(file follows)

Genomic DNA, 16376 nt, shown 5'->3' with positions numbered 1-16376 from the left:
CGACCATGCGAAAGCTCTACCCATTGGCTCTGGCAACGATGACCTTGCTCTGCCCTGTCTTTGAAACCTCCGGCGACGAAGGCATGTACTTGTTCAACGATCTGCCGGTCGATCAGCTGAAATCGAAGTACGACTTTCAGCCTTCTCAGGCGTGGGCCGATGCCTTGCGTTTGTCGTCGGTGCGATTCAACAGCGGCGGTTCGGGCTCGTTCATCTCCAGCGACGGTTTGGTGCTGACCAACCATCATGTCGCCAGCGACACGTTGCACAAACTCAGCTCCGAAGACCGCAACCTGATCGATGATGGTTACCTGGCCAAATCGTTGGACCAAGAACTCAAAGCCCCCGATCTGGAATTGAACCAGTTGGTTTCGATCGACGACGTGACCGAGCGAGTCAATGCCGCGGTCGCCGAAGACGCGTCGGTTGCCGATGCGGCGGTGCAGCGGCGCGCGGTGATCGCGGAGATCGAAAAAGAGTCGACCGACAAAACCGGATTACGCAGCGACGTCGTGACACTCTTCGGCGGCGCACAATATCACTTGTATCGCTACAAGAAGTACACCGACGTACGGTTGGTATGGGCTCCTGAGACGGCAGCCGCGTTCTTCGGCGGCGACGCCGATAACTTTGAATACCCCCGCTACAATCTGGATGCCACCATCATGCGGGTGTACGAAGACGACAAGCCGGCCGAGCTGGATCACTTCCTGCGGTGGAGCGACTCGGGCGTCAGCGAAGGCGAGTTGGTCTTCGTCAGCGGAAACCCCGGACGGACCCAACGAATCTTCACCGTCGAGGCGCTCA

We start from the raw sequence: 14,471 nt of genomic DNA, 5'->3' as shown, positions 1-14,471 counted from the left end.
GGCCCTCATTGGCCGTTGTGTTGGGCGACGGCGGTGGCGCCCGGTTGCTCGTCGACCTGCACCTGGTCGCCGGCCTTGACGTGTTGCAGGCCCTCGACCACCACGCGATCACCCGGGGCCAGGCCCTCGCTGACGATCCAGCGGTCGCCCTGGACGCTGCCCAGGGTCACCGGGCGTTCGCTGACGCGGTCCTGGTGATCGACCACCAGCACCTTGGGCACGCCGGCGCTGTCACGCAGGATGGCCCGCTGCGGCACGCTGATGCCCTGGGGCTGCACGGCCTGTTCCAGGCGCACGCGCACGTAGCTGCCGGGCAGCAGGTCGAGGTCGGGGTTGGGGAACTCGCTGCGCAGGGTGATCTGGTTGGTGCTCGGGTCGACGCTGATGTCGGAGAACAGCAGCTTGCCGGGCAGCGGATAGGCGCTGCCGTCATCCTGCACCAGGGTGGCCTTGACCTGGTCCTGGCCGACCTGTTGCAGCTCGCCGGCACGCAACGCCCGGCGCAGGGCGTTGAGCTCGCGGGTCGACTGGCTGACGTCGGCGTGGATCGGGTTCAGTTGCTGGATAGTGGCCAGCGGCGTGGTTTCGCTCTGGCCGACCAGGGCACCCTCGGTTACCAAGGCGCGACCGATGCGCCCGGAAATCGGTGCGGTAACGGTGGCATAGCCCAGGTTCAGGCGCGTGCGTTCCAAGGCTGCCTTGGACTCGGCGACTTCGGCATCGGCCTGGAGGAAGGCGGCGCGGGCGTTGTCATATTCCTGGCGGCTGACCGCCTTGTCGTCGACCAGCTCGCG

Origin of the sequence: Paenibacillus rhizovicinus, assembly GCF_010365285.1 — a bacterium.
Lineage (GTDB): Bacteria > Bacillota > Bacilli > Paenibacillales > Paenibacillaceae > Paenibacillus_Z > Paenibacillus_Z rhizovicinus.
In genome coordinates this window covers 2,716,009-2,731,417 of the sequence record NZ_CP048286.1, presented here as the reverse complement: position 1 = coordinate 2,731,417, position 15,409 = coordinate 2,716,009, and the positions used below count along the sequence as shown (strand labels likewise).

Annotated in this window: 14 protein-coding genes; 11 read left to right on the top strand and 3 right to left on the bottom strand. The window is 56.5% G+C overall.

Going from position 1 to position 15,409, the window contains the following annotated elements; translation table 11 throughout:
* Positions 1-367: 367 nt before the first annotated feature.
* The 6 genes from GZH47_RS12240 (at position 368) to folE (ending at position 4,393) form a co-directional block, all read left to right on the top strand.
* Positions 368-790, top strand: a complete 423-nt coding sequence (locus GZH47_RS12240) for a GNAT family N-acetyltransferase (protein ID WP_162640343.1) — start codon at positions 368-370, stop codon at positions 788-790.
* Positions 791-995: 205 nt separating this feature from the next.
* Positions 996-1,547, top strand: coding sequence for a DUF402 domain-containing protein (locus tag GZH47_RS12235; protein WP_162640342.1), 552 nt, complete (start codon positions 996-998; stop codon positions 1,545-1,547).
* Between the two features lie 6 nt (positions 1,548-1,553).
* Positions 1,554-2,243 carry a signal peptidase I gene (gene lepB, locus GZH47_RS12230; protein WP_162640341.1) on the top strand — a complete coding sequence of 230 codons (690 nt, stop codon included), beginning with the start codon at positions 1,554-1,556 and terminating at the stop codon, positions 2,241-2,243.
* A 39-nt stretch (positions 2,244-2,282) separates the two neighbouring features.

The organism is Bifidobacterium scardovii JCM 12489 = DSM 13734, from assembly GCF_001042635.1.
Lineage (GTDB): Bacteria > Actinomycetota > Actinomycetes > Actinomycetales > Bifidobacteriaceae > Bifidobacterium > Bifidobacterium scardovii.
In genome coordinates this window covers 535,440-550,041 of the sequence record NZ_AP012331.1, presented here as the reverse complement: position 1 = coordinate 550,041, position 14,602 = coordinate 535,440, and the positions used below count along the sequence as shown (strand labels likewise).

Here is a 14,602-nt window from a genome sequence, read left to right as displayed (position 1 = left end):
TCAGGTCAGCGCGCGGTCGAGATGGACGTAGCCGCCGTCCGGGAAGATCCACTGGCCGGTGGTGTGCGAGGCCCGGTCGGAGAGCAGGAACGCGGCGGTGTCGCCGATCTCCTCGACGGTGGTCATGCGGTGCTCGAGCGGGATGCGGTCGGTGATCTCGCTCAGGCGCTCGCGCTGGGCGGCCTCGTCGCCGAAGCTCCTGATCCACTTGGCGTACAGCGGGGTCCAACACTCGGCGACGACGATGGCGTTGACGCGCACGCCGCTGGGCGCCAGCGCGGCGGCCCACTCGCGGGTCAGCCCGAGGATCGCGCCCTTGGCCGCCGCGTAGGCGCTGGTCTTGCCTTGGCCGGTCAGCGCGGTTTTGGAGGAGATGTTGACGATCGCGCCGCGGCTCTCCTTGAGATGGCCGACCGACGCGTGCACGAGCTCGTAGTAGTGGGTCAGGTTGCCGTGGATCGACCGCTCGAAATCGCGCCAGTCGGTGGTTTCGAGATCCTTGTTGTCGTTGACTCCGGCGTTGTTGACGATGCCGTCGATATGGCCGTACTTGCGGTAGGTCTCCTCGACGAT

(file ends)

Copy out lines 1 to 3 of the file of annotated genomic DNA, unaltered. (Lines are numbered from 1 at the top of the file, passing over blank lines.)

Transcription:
Genomic DNA, 16376 nt, shown 5'->3' with positions numbered 1-16376 from the left:
CGACCATGCGAAAGCTCTACCCATTGGCTCTGGCAACGATGACCTTGCTCTGCCCTGTCTTTGAAACCTCCGGCGACGAAGGCATGTACTTGTTCAACGATCTGCCGGTCGATCAGCTGAAATCGAAGTACGACTTTCAGCCTTCTCAGGCGTGGGCCGATGCCTTGCGTTTGTCGTCGGTGCGATTCAACAGCGGCGGTTCGGGCTCGTTCATCTCCAGCGACGGTTTGGTGCTGACCAACCATCATGTCGCCAGCGACACGTTGCACAAACTCAGCTCCGAAGACCGCAACCTGATCGATGATGGTTACCTGGCCAAATCGTTGGACCAAGAACTCAAAGCCCCCGATCTGGAATTGAACCAGTTGGTTTCGATCGACGACGTGACCGAGCGAGTCAATGCCGCGGTCGCCGAAGACGCGTCGGTTGCCGATGCGGCGGTGCAGCGGCGCGCGGTGATCGCGGAGATCGAAAAAGAGTCGACCGACAAAACCGGATTACGCAGCGACGTCGTGACACTCTTCGGCGGCGCACAATATCACTTGTATCGCTACAAGAAGTACACCGACGTACGGTTGGTATGGGCTCCTGAGACGGCAGCCGCGTTCTTCGGCGGCGACGCCGATAACTTTGAATACCCCCGCTACAATCTGGATGCCACCATCATGCGGGTGTACGAAGACGACAAGCCGGCCGAGCTGGATCACTTCCTGCGGTGGAGCGACTCGGGCGTCAGCGAAGGCGAGTTGGTCTTCGTCAGCGGAAACCCCGGACGGACCCAACGAATCTTCACCGTCGAGGCGCTCA

We start from the raw sequence: 14,471 nt of genomic DNA, 5'->3' as shown, positions 1-14,471 counted from the left end.